It’s impossible to discern whether its tears or water pouring from his eyes. Either way, it’s obvious he won’t last much longer. His body twitches with the slightest pull of the chains. “I'm working on the third short story of what will be the fourth in the d6 short story collections. The working title is "The Unwashed Asses". Of more than twenty short stories, this will only be my second using Cooper as the POV character. Cooper is a fan favorite, but kind of a difficult POV character to write. His low intelligence presents certain challenges when writing from his point of view, but also offers unique opportunities.”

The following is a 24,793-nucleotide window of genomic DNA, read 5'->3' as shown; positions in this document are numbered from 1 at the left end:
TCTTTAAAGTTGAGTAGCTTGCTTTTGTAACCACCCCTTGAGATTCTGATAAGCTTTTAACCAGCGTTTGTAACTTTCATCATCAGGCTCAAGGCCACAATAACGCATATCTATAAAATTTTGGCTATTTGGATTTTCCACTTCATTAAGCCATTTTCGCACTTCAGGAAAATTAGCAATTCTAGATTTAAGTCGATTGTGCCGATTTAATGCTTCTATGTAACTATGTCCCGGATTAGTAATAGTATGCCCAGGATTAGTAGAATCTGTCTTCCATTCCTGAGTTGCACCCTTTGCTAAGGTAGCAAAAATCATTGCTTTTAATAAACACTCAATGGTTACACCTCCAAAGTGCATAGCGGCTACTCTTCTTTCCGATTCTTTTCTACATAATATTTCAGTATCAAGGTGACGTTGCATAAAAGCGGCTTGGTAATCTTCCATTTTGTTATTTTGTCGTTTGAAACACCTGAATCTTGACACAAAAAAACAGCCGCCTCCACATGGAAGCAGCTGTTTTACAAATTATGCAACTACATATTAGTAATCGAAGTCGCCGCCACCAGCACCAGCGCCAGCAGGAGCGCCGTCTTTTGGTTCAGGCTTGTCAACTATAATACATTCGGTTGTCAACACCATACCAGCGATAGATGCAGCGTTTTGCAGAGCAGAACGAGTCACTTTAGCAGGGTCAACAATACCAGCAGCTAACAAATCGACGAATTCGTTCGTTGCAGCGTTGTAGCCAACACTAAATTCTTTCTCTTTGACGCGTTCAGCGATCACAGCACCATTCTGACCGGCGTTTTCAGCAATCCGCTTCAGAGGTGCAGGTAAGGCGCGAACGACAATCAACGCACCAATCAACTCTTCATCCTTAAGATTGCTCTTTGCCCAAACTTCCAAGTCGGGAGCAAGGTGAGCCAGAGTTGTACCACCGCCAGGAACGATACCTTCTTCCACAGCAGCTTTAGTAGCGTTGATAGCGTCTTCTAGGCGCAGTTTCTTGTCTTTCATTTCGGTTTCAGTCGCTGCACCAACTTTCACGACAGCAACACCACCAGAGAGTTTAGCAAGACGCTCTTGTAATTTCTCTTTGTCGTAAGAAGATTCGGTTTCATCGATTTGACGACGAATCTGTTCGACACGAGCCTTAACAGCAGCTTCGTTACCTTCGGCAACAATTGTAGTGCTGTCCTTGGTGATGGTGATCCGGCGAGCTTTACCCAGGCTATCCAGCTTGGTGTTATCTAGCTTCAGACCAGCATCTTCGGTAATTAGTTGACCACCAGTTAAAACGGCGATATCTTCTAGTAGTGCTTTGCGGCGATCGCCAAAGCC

Cooper. The farter.

 

            Water pours from new cracks in the ceiling and soaks me through to my bones. It’s time to end this misery for us both. I throw the wheel—water pinwheels off the knobs—and Bob’s body cracks in a dozen different places. What begins as a scream ends in a sickeningly gurgle.

 

            “Hope you’re thirsty,” I mutter.

 

            Bunny dances in the water.

 

 Robert Bevan has been living and teaching English in South Korea for the past fourteen years. He is the unashamedly self-published author of the bestselling Caverns and Creatures series of comedy/fantasy novels and short stories.

Today's Victim:
Robert Bevan